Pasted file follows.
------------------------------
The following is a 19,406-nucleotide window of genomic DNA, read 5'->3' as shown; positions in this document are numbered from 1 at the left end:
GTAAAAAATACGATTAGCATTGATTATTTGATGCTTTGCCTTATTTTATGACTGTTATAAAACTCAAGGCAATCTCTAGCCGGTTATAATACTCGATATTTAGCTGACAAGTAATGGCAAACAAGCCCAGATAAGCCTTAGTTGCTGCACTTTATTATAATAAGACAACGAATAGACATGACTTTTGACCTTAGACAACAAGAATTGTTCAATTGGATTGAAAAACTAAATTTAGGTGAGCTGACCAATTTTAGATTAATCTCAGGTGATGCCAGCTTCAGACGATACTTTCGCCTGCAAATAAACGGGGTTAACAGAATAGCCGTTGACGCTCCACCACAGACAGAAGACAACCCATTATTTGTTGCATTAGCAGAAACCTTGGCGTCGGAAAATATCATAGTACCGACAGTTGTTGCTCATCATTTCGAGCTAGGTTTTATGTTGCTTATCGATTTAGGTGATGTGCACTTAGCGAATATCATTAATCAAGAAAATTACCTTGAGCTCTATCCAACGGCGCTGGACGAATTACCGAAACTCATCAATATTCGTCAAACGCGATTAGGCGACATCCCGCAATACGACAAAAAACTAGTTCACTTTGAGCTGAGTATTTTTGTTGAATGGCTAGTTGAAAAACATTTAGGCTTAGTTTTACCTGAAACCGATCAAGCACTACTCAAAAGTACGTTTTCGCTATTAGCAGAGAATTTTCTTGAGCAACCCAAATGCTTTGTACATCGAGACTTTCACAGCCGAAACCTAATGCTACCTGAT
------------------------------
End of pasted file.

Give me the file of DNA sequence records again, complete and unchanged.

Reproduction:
The following is a 19,406-nucleotide window of genomic DNA, read 5'->3' as shown; positions in this document are numbered from 1 at the left end:
GTAAAAAATACGATTAGCATTGATTATTTGATGCTTTGCCTTATTTTATGACTGTTATAAAACTCAAGGCAATCTCTAGCCGGTTATAATACTCGATATTTAGCTGACAAGTAATGGCAAACAAGCCCAGATAAGCCTTAGTTGCTGCACTTTATTATAATAAGACAACGAATAGACATGACTTTTGACCTTAGACAACAAGAATTGTTCAATTGGATTGAAAAACTAAATTTAGGTGAGCTGACCAATTTTAGATTAATCTCAGGTGATGCCAGCTTCAGACGATACTTTCGCCTGCAAATAAACGGGGTTAACAGAATAGCCGTTGACGCTCCACCACAGACAGAAGACAACCCATTATTTGTTGCATTAGCAGAAACCTTGGCGTCGGAAAATATCATAGTACCGACAGTTGTTGCTCATCATTTCGAGCTAGGTTTTATGTTGCTTATCGATTTAGGTGATGTGCACTTAGCGAATATCATTAATCAAGAAAATTACCTTGAGCTCTATCCAACGGCGCTGGACGAATTACCGAAACTCATCAATATTCGTCAAACGCGATTAGGCGACATCCCGCAATACGACAAAAAACTAGTTCACTTTGAGCTGAGTATTTTTGTTGAATGGCTAGTTGAAAAACATTTAGGCTTAGTTTTACCTGAAACCGATCAAGCACTACTCAAAAGTACGTTTTCGCTATTAGCAGAGAATTTTCTTGAGCAACCCAAATGCTTTGTACATCGAGACTTTCACAGCCGAAACCTAATGCTACCTGAT